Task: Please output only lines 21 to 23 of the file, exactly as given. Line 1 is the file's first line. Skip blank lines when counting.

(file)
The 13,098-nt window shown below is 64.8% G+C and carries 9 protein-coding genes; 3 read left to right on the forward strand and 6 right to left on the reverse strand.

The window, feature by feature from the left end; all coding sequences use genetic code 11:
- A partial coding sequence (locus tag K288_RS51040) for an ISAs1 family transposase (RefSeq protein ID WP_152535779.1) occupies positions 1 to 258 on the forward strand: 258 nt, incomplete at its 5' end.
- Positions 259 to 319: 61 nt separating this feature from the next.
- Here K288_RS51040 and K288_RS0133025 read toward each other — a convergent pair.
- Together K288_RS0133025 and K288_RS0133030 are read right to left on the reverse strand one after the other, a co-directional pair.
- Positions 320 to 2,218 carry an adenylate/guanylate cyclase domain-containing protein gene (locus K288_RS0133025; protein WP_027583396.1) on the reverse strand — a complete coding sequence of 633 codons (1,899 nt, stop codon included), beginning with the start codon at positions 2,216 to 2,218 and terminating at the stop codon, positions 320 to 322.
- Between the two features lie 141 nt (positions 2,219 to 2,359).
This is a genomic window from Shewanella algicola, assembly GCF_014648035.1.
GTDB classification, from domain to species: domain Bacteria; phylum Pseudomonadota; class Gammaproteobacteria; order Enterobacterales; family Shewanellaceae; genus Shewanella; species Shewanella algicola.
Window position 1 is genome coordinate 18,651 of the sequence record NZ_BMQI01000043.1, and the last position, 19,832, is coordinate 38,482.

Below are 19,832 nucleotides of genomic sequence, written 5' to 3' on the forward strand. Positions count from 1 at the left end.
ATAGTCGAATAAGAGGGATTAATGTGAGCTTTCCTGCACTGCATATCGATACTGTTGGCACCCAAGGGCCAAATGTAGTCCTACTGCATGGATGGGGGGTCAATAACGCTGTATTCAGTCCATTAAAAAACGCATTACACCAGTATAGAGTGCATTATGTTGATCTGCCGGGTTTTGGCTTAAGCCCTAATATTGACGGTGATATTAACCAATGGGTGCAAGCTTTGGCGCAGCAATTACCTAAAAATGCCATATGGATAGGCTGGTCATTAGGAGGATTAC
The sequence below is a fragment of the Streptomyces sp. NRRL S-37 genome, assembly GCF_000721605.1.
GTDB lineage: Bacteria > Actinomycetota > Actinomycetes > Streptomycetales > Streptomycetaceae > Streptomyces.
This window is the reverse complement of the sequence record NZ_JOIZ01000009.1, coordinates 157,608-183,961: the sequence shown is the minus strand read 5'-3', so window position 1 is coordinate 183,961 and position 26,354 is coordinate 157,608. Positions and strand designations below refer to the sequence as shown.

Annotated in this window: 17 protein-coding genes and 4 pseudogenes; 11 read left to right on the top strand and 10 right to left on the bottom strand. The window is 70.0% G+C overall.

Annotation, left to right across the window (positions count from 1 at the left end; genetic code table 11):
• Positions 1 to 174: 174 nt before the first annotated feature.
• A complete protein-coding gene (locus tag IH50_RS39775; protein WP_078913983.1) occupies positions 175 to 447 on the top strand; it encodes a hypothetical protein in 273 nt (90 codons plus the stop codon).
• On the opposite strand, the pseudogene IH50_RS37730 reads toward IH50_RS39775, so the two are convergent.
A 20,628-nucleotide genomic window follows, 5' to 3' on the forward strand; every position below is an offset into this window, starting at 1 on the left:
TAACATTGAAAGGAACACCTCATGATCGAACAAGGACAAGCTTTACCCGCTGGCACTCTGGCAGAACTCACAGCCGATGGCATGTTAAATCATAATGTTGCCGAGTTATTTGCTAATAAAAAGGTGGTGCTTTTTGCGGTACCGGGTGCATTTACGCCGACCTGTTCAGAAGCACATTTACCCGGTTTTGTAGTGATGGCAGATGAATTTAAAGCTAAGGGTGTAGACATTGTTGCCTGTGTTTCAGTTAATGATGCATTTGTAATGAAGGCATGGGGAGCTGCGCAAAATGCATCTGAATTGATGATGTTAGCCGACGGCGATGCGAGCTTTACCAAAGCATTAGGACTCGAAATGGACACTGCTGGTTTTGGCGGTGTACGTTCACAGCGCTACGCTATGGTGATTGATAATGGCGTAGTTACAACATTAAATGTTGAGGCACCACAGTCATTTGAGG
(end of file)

• On the opposite strand, the pseudogene IH50_RS37730 reads toward IH50_RS39775, so the two are convergent.
A 20,628-nucleotide genomic window follows, 5' to 3' on the forward strand; every position below is an offset into this window, starting at 1 on the left:
TAACATTGAAAGGAACACCTCATGATCGAACAAGGACAAGCTTTACCCGCTGGCACTCTGGCAGAACTCACAGCCGATGGCATGTTAAATCATAATGTTGCCGAGTTATTTGCTAATAAAAAGGTGGTGCTTTTTGCGGTACCGGGTGCATTTACGCCGACCTGTTCAGAAGCACATTTACCCGGTTTTGTAGTGATGGCAGATGAATTTAAAGCTAAGGGTGTAGACATTGTTGCCTGTGTTTCAGTTAATGATGCATTTGTAATGAAGGCATGGGGAGCTGCGCAAAATGCATCTGAATTGATGATGTTAGCCGACGGCGATGCGAGCTTTACCAAAGCATTAGGACTCGAAATGGACACTGCTGGTTTTGGCGGTGTACGTTCACAGCGCTACGCTATGGTGATTGATAATGGCGTAGTTACAACATTAAATGTTGAGGCACCACAGTCATTTGAGG